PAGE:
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New Jersey Division of Youth and Family Services v. S.Y.

March 3, 2010

NEW JERSEY DIVISION OF YOUTH AND FAMILY SERVICES, PLAINTIFF-RESPONDENT,
v.
S.Y., DEFENDANT-APPELLANT.
NEW JERSEY DIVISION OF YOUTH AND FAMILY SERVICES, PLAINTIFF-RESPONDENT,
v.
C.Y., DEFENDANT-APPELLANT.
IN THE MATTER OF THE GUARDIANSHIP OF J.Y. AND L.Y., MINORS.



On appeal from the Superior Court of New Jersey, Chancery Division, Family Part, Ocean County, Docket No. FG-15-58-07.

Per curiam.

RECORD IMPOUNDED

NOT FOR PUBLICATION WITHOUT THE APPROVAL OF THE APPELLATE DIVISION

Submitted February 3, 2010

Before Judges Axelrad, Fisher and Espinosa.

In this appeal, we chiefly consider whether the evidence adduced at trial was sufficient to support the judgment terminating the parental rights of defendants S.Y. and C.Y. to their two children, J.Y. and L.Y. We also examine the claims of error in the proceedings that followed our recent remand, which was permitted so that the trial court could consider whether the foster parents' subsequent divorce and other alleged changed circumstances warranted a vacation or modification of the judgment. And we consider defendant C.Y.'s claim that she was denied the effective assistance of counsel at the remand hearing. We reject all defendants' arguments and affirm.

I.

We need not describe in detail the many facts which the trial court considered. We instead provide a brief summary of the cogent facts in determining that the judge's findings were well-supported by the evidence.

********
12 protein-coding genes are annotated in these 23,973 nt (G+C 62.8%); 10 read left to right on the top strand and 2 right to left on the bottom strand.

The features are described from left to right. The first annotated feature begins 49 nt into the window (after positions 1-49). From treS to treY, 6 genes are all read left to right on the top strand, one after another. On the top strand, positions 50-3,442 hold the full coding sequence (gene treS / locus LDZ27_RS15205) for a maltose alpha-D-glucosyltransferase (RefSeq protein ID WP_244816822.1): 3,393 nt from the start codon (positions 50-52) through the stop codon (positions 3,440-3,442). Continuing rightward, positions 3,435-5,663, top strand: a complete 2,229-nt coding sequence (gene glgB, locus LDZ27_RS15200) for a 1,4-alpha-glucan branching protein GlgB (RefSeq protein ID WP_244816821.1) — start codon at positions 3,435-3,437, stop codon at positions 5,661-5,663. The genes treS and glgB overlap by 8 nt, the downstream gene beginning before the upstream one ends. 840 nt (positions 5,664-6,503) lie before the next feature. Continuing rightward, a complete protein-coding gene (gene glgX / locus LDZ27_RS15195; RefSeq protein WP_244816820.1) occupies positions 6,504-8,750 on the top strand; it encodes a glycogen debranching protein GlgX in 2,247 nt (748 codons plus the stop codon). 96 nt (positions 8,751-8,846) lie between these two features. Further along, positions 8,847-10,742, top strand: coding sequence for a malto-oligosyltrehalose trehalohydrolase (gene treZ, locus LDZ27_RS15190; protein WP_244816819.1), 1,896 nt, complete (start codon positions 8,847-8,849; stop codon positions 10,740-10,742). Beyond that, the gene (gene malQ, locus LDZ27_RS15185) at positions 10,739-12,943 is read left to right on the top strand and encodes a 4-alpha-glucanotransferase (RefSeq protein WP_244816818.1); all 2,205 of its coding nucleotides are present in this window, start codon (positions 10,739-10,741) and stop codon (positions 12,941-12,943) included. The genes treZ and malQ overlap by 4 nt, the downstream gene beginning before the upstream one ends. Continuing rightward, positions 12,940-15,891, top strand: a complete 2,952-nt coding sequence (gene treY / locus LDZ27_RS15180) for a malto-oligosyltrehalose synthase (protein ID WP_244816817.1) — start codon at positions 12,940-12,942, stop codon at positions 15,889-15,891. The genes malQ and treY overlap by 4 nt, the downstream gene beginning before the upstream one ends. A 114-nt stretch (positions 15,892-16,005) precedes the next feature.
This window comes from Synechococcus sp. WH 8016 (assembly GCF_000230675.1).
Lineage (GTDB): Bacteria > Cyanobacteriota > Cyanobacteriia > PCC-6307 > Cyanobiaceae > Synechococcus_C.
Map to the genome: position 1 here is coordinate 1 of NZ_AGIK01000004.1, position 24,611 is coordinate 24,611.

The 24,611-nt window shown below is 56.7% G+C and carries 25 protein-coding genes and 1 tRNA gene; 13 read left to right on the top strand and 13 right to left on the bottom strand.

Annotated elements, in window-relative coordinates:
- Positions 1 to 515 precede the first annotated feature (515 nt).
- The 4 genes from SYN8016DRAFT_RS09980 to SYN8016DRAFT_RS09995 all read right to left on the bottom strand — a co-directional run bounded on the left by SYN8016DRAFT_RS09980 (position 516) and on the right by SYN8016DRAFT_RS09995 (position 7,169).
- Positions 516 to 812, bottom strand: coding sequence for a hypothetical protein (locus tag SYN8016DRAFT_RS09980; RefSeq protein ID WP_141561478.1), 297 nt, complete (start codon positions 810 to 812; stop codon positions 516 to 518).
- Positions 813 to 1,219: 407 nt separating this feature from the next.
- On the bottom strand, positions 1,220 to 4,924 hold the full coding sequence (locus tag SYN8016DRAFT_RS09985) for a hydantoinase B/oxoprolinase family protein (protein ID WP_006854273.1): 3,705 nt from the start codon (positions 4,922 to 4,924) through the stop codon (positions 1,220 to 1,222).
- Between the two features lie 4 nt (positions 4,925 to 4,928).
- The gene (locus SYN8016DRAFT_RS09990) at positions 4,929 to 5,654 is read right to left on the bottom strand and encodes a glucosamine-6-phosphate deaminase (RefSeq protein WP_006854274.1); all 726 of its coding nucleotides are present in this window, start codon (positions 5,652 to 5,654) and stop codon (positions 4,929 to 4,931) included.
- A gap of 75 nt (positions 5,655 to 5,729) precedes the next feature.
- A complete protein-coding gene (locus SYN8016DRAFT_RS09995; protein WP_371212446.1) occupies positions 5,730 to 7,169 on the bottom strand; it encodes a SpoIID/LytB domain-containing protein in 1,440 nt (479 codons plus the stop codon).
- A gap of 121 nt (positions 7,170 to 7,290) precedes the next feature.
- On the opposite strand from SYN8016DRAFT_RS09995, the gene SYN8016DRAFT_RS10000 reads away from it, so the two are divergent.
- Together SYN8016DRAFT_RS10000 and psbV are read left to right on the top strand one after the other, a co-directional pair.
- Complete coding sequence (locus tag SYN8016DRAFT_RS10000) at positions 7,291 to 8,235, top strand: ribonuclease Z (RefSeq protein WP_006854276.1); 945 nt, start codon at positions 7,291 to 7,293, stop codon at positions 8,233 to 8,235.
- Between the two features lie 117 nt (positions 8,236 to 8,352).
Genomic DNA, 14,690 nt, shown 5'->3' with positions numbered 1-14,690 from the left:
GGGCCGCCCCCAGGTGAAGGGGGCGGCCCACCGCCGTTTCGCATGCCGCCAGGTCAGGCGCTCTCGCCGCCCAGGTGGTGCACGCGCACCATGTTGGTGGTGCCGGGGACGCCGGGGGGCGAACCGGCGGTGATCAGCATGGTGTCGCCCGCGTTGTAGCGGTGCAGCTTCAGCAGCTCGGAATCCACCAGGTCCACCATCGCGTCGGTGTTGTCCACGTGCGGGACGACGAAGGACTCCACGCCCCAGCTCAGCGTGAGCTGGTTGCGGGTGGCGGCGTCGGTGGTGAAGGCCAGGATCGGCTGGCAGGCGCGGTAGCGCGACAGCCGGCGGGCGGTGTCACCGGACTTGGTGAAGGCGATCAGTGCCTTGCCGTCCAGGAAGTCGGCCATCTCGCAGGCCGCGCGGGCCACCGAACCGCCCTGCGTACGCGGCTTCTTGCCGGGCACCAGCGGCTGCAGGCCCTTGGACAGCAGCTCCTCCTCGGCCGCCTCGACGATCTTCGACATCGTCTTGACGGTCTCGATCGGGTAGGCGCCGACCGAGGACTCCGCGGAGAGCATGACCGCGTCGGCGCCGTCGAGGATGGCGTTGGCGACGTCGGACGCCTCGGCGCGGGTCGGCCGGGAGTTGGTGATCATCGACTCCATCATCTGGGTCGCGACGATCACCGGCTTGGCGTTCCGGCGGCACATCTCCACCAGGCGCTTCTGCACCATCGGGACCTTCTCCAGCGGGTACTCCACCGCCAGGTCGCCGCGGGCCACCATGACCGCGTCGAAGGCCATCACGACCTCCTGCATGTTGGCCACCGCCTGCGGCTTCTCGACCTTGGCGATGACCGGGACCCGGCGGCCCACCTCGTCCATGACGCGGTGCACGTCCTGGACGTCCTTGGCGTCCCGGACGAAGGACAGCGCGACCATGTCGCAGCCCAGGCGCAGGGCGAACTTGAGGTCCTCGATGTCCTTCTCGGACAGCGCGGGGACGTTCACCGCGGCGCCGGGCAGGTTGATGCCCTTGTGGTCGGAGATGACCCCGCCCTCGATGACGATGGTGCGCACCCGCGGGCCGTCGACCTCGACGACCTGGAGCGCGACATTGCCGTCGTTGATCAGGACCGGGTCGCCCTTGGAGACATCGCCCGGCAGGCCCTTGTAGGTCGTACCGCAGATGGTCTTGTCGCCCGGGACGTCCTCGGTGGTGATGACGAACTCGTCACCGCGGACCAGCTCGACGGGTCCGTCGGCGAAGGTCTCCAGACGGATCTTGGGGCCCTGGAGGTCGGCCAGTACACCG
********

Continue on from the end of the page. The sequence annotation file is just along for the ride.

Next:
The involvement of plaintiff New Jersey Division of Youth and Family Services (the Division) with this family began five days after the birth of the oldest child, L.Y. The Division then substantiated that, on June 10, 1996, defendant S.Y. had dropped the five-day old L.Y. on his head. The Division provided a home health aide and a homemaker as well as counseling for both defendants. The Division closed its case the following year when defendants moved out of the State.

Defendants' second child, J.Y., was born on February 22, 1999. The record reveals that both children have special needs -- both have been diagnosed with Attention Deficit Hyperactivity Disorder, and L.Y. has been diagnosed with Asperger's Syndrome -- and see a psychiatrist on a monthly basis for medication monitoring and counseling. They also receive speech and occupational therapy.

In March 2000, the Division received a referral alleging that the children would often be dirty, unfed and clad in dirty clothes when arriving at daycare. In investigating, the Division found their home was "filthy" and had a "horrible stench." The Division reopened its file and provided counseling services, as well as a cleaning service.

In March 2003, a school nurse made a referral, which was substantiated, that seven-year old L.Y. had large bruises on his back as a result of being hit with a belt by his father. Later that year, the school nurse again contacted the Division and reported that a witness had seen, on three separate occasions, defendant S.Y. dragging a screaming L.Y. across the school parking lot. On one occasion, S.Y. dragged L.Y. to the ground, yanked him up, and then slapped his head several times. The Division's investigation revealed that the "entire house had a smell of urine" and there was "food trash and other garbage strewn about the entire house." A plastic grocery containing dirty diapers was found hanging on a door knob; most of the rooms had no working lights. Both boys shared a soiled mattress that lacked sheets. J.Y., who was then four years old, was observed wearing a diaper. L.Y. revealed that his father hit him in the face with a belt.